PhotoAdding calorie counts to menus has been a popular point of discussion recently. While some believe it’s key to pushing consumers to make healthier food choices, others are convinced the act is pointless.

Though researchers have spoken out on both sides of the argument, a group of researchers from Dartmouth College recently found that restaurants that have both pictures of food and calorie counts are more likely to sway consumers’ ordering habits.

“Our findings suggest that calorie-labeling may alter responses in the brain’s reward system when considering food options,” said researcher Andrea Courtney. “Moreover, we believe that nutritional interventions are likely to be more successful if they take into account the motivation of the consumer, including whether or not they diet.”

The brain’s role

The researchers had 42 undergraduates participate in the study, with students looking at nearly 200 images of food both with calorie counts and without.

The group was split almost evenly between those who dieted and those who didn’t, as the researchers believed the two groups would make different food choices. Everyone was shown the same images, and most of them included fast food items.

While hooked up to an fMRI machine, the participants were asked to rate how much they wanted to eat the food on a scale from one to four, and then how likely they’d be to choose the food items in the dining hall on the same scale.

The researchers found that both dieters and non-dieters were affected by the combination of food pictures and calorie counts. After seeing both, the participants were less likely to choose the unhealthy items.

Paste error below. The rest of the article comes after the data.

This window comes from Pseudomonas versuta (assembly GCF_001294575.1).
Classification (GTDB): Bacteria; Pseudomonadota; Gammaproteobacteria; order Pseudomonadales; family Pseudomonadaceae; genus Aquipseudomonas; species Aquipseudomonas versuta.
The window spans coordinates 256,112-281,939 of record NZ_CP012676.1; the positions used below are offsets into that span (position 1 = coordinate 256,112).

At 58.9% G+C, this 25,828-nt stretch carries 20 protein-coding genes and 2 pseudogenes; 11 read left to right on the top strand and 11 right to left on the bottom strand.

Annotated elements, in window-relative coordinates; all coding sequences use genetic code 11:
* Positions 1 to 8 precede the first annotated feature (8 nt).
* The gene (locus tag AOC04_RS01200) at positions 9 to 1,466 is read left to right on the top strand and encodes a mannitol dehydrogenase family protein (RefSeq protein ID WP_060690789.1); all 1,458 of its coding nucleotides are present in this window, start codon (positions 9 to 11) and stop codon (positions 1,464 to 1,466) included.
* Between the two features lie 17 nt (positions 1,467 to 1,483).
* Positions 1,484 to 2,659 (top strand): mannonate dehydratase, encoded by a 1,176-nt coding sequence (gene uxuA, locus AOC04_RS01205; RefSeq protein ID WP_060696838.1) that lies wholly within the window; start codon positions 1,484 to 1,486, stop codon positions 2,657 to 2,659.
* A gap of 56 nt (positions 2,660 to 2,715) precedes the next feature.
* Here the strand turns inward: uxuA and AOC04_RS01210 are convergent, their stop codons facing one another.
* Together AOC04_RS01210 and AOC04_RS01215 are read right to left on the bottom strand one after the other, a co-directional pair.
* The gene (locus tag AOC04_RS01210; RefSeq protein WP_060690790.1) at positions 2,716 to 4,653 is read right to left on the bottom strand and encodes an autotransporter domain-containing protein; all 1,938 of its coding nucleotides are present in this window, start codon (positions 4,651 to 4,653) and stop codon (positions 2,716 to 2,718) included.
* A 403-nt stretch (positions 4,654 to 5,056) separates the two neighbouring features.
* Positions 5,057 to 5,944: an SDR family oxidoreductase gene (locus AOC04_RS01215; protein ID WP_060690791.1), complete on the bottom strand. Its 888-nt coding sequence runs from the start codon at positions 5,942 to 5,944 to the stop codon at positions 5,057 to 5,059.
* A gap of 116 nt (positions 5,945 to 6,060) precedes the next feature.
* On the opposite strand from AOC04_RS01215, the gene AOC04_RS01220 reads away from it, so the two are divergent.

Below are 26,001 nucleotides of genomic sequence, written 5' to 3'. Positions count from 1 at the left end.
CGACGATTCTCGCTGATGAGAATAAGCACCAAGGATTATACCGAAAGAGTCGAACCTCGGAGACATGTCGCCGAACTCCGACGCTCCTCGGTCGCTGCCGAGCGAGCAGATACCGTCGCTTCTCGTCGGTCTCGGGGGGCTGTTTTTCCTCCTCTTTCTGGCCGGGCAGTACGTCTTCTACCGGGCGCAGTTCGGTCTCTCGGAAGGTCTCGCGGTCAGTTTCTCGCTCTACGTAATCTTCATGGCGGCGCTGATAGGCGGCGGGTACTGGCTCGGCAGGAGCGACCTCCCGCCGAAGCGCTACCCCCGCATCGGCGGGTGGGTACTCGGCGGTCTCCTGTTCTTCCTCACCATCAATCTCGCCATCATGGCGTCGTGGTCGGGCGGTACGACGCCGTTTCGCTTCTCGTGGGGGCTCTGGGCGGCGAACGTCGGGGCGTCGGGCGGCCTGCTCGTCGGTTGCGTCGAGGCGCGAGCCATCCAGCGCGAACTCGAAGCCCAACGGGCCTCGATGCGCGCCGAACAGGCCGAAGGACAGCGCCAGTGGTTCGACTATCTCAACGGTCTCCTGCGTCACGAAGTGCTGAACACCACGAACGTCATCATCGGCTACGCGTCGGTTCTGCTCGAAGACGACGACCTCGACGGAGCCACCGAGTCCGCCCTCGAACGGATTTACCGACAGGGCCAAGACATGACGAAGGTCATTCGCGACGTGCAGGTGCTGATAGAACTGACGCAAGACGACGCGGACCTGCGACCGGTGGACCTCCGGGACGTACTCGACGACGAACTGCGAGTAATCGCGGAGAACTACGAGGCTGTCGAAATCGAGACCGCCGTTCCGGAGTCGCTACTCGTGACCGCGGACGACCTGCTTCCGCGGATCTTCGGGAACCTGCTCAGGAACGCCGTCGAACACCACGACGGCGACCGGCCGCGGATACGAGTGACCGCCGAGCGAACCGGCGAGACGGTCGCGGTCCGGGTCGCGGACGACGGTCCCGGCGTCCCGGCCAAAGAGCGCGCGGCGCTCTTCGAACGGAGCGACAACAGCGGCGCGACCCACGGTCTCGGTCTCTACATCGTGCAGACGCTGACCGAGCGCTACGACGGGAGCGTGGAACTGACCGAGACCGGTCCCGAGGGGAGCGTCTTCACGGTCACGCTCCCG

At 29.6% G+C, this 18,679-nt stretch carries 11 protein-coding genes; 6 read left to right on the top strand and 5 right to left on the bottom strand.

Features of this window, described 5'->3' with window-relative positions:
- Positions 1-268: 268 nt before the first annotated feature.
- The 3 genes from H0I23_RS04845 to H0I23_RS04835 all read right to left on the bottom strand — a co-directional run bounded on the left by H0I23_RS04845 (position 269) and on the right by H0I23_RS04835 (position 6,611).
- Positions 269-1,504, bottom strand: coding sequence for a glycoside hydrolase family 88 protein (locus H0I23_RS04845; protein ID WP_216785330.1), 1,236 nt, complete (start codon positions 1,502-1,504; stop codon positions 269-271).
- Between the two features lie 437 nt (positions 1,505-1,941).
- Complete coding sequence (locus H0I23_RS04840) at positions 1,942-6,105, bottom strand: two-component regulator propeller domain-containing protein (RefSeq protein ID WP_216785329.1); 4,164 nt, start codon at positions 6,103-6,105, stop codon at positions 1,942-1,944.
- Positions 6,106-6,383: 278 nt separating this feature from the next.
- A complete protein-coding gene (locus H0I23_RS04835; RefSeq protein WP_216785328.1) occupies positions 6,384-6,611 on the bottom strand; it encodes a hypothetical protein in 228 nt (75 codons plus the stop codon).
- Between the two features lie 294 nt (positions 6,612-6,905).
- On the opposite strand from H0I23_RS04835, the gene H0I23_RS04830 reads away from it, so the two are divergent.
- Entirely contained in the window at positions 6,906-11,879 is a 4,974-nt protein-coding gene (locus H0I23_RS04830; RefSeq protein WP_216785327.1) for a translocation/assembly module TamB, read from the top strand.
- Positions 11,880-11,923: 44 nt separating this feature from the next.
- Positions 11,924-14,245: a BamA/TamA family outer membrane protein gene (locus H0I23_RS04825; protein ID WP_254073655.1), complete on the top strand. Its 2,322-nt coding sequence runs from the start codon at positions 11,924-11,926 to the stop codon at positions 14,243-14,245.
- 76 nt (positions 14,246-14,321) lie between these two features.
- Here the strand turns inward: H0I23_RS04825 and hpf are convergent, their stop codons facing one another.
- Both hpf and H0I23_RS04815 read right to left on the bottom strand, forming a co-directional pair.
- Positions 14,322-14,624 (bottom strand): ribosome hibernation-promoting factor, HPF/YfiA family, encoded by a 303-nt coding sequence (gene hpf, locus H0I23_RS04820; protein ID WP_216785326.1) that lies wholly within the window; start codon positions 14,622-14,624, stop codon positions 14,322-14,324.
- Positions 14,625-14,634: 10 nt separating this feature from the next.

However, when the calorie counts came off the food pictures, the results were a bit different. Those who dieted regularly were more likely to continue to avoid fattier foods, whereas the non-dieters didn’t have the same response.

The researchers saw these results as positive, as they further prove that consumers who are looking for healthier options will continue to seek them out when calorie counts aren’t available. However, when calorie counts are present, they help guide consumers’ choices.

“In order to motivate people to make healthier food choices, policy changes are needed that incorporate not only nutritional information, including calorie content, but also a public education component, which reinforces the long-term benefits of a healthy diet,” said researcher Kristina Rapuano.

Posting calorie counts

Earlier this year, chain restaurants with at least 20 stores were required to start providing customers with calorie information as part of the Affordable Care Act.

Though experts went back and forth on the pros and cons of this venture, the goal was to have consumers making healthier choices when they eat out.

Later in the year, researchers explored the effects of having calorie counts on menus and found that consumers were more likely to order something with fewer calories when the calorie information was in a prominent place.

“What this paper shows is that a trivially simple intervention could increase the power of calorie information on menus,” said researcher Steven Dallas. “The calorie labeling policy should not necessarily be deemed a failure, and could in fact become a powerful tool in combating the obesity epidemic.”


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